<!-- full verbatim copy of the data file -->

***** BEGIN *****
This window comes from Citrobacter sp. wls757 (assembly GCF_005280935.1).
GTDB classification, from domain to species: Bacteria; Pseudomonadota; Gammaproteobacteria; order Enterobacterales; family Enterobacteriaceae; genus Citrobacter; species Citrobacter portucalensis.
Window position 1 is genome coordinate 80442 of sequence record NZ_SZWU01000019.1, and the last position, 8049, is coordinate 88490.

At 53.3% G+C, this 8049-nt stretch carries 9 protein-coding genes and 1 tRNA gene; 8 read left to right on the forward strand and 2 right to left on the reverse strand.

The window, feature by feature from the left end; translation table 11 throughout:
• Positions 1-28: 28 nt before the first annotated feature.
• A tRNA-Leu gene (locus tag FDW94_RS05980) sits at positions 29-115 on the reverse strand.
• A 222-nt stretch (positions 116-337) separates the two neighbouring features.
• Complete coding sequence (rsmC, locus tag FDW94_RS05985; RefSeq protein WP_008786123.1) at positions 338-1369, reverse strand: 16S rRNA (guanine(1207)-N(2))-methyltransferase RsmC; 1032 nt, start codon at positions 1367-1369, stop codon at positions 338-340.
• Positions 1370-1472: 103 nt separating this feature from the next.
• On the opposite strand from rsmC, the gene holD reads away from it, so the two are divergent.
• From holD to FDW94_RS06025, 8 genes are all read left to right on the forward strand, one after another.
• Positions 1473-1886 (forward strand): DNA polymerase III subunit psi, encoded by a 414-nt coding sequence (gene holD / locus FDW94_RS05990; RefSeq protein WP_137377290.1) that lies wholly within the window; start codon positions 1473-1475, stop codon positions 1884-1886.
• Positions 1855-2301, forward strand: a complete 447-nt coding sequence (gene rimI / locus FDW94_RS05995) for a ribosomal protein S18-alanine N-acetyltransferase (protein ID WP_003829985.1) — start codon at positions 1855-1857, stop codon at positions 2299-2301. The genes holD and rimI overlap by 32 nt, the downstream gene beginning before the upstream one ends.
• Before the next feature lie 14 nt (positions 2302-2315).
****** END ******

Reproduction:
This window comes from Citrobacter sp. wls757 (assembly GCF_005280935.1).
GTDB classification, from domain to species: Bacteria; Pseudomonadota; Gammaproteobacteria; order Enterobacterales; family Enterobacteriaceae; genus Citrobacter; species Citrobacter portucalensis.
Window position 1 is genome coordinate 80442 of sequence record NZ_SZWU01000019.1, and the last position, 8049, is coordinate 88490.

At 53.3% G+C, this 8049-nt stretch carries 9 protein-coding genes and 1 tRNA gene; 8 read left to right on the forward strand and 2 right to left on the reverse strand.

The window, feature by feature from the left end; translation table 11 throughout:
• Positions 1-28: 28 nt before the first annotated feature.
• A tRNA-Leu gene (locus tag FDW94_RS05980) sits at positions 29-115 on the reverse strand.
• A 222-nt stretch (positions 116-337) separates the two neighbouring features.
• Complete coding sequence (rsmC, locus tag FDW94_RS05985; RefSeq protein WP_008786123.1) at positions 338-1369, reverse strand: 16S rRNA (guanine(1207)-N(2))-methyltransferase RsmC; 1032 nt, start codon at positions 1367-1369, stop codon at positions 338-340.
• Positions 1370-1472: 103 nt separating this feature from the next.
• On the opposite strand from rsmC, the gene holD reads away from it, so the two are divergent.
• From holD to FDW94_RS06025, 8 genes are all read left to right on the forward strand, one after another.
• Positions 1473-1886 (forward strand): DNA polymerase III subunit psi, encoded by a 414-nt coding sequence (gene holD / locus FDW94_RS05990; RefSeq protein WP_137377290.1) that lies wholly within the window; start codon positions 1473-1475, stop codon positions 1884-1886.
• Positions 1855-2301, forward strand: a complete 447-nt coding sequence (gene rimI / locus FDW94_RS05995) for a ribosomal protein S18-alanine N-acetyltransferase (protein ID WP_003829985.1) — start codon at positions 1855-1857, stop codon at positions 2299-2301. The genes holD and rimI overlap by 32 nt, the downstream gene beginning before the upstream one ends.
• Before the next feature lie 14 nt (positions 2302-2315).